SH: Certainly, there are advantages and challenges. Social media has allowed people to be the media. The average person has more information today than ever in the history of mankind. Whoever controlled information, controlled the world. Today, that’s openly available. It’s an immense opportunity to build brands, gain visibility and drive commerce. I do believe there are also challenges. It is harder than ever for young people to be “just kids” – there is a lot of pressure to conform and to distinguish the truth from lies. All information travels fast – the true and the untrue. Once upon a time, if you weren’t popular at school or something happened, you could just turn it off and go home. Today, it follows you, and that can be very stressful, especially during the teenage years.
DW: What was the hardest challenge you had or most difficult lesson you learned when building your brand and business?
SH: That you don’t know what you don’t know and you just do your best with what you have, when you have it, with where you are in life. You have to embrace that you will learn as you go and you don’t stop learning. Ever.
DW: What pushed you to write your first book and how have you embraced writing since then?
SH: It was very similar to starting my business. I responded to market demand. There was perhaps one other business on the topic. I had nowhere to direct people when it came to finding a resource they could turn to for understanding the basics. It was impossible to scale one on one so I found a book was the next best thing.
DW: Both your first book, The Zen of Social Media Marketing, and your company, were born out of a demand in the industry. How did you come to discover that there was a void you could fill?
SH: I’ve been always been curious about the greater world around me. While in graduate school, I attended a new media conference and it really struck me that this was the future. This was when Twitter was just starting out, Facebook had just opened its doors to people beyond colleges, and customers were turning more and more to Google for information. Definitely early days but the feeling was palpable. I did my thesis on Twitter when it had just about 2000 users. I spent time immersing myself with the technologies and how people were responding.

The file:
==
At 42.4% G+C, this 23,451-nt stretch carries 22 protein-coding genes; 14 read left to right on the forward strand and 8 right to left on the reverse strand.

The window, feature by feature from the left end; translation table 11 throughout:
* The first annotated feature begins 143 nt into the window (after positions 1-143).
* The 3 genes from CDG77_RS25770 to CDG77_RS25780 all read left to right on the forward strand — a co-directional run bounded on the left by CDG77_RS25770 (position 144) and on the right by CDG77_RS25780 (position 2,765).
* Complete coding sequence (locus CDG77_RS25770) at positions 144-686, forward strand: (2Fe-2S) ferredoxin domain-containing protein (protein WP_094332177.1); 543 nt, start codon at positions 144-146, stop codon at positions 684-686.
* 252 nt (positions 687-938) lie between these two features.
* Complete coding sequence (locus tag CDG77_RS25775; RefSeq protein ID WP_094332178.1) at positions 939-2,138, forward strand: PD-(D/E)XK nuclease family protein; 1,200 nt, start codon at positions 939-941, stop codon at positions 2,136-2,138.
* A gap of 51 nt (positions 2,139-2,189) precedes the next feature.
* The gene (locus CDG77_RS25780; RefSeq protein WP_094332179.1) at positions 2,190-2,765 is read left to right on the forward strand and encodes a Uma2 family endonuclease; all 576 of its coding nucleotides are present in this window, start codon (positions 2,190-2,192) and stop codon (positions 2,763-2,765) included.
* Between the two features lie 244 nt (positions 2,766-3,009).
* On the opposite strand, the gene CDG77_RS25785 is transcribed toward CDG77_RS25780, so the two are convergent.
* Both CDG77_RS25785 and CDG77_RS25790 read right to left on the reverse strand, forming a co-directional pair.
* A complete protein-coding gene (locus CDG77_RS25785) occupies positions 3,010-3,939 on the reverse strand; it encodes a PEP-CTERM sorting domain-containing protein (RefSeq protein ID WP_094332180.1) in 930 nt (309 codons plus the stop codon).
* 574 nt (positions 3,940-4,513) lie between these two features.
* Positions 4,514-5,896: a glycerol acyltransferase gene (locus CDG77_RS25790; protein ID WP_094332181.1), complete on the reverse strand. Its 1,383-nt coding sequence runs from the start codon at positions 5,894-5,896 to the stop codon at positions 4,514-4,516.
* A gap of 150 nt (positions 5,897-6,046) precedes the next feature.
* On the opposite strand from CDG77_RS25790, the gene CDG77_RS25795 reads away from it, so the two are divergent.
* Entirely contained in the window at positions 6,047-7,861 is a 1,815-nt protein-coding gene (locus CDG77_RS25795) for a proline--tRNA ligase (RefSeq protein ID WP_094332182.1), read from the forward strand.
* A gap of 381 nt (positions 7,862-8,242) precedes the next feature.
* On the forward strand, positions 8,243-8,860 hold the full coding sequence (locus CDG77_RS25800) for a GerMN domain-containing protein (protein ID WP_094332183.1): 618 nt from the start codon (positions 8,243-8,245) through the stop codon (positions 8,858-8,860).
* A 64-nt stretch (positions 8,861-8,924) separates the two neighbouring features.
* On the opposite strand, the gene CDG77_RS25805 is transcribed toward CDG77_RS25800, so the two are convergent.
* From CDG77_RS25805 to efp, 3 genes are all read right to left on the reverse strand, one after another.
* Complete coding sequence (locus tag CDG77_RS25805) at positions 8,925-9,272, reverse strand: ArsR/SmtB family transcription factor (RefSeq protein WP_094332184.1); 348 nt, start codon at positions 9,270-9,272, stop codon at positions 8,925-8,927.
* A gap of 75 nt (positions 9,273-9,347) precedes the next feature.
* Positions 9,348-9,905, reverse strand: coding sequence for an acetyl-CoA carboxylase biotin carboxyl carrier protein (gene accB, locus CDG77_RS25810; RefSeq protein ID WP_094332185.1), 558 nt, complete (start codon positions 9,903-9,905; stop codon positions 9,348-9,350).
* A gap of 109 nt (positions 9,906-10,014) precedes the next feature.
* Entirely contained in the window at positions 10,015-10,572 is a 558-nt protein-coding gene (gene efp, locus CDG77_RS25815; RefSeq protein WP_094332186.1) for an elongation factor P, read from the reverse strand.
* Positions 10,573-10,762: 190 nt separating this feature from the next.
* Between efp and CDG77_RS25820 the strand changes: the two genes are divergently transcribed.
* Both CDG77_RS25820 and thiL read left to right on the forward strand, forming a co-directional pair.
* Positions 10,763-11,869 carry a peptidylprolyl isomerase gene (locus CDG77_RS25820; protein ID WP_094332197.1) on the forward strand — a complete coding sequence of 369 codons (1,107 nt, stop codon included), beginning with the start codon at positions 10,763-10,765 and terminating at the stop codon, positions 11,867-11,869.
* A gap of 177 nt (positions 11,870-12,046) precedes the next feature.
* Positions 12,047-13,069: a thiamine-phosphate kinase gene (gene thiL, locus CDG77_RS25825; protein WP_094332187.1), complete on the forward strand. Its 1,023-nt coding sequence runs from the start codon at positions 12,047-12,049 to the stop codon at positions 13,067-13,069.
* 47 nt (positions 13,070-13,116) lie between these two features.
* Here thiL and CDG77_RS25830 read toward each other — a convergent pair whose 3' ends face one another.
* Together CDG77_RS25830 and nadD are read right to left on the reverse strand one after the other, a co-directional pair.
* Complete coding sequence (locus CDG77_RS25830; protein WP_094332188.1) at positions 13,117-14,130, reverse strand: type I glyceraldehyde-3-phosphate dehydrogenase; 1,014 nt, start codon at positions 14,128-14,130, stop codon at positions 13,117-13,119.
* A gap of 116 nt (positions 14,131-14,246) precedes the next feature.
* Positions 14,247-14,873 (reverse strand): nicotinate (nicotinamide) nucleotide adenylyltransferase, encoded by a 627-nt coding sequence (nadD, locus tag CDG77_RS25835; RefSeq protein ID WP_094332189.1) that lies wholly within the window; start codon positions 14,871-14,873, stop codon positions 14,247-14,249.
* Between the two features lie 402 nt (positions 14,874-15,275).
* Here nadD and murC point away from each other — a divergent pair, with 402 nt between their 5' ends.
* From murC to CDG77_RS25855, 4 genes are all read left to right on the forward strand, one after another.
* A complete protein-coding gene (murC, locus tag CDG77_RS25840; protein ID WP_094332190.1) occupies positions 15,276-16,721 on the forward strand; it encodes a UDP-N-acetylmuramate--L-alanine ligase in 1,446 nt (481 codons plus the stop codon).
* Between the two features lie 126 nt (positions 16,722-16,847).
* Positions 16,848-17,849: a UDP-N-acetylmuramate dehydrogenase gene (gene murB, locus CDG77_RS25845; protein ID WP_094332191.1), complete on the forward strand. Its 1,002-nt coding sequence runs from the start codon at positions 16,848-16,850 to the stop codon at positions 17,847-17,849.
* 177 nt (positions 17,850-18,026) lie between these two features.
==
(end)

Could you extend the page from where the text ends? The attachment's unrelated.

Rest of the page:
DW: How important is it for marketers to follow through on turning followers into fans and loyal customers?
SH: It’s important part of the loop. Marketing is no longer funnel driven. In fact, the majority of consumers search products AFTER they’ve purchased them. There’s a real need to feel like given the sea of information, they’ve made the best choice possible. Businesses should look at how they can give their customers that sense of safety and trust post-purchase. That’s what turns a buyer into a loyal customer.
DW: What social media trends and platforms do you think we should all be paying attention to?
SH: Video. I’ve been so gung-ho on video, and I don’t see that changing anytime soon. We are still scratching the surface. We will see more video/retail integrations like we just did with Instagram. You can now shop on the platform without ever leaving the sandbox.
DW: Where do you find digital marketing and social media marketing heading in the next five years?
SH: It will be known as just marketing. 🙂 Digital and social is just the ecosystem in which marketing must take place. It has to be integrated and experiential and immersive. The connected consumer has a higher bar and marketers/brands have to rise to meet that demand.
DW: Who are the people who have influenced you throughout your career and why?
SH: There are too many to list! I’ll forever be grateful to my teachers and professors who invested so selflessly of themselves to encourage me to follow my own dreams. Where would we be without the amazing teachers in this world?
DW: What is the best career advice you ever received?
SH: The same advice as I try to follow in life. Be grateful for your highs and graceful in your lows. Every career and life have them.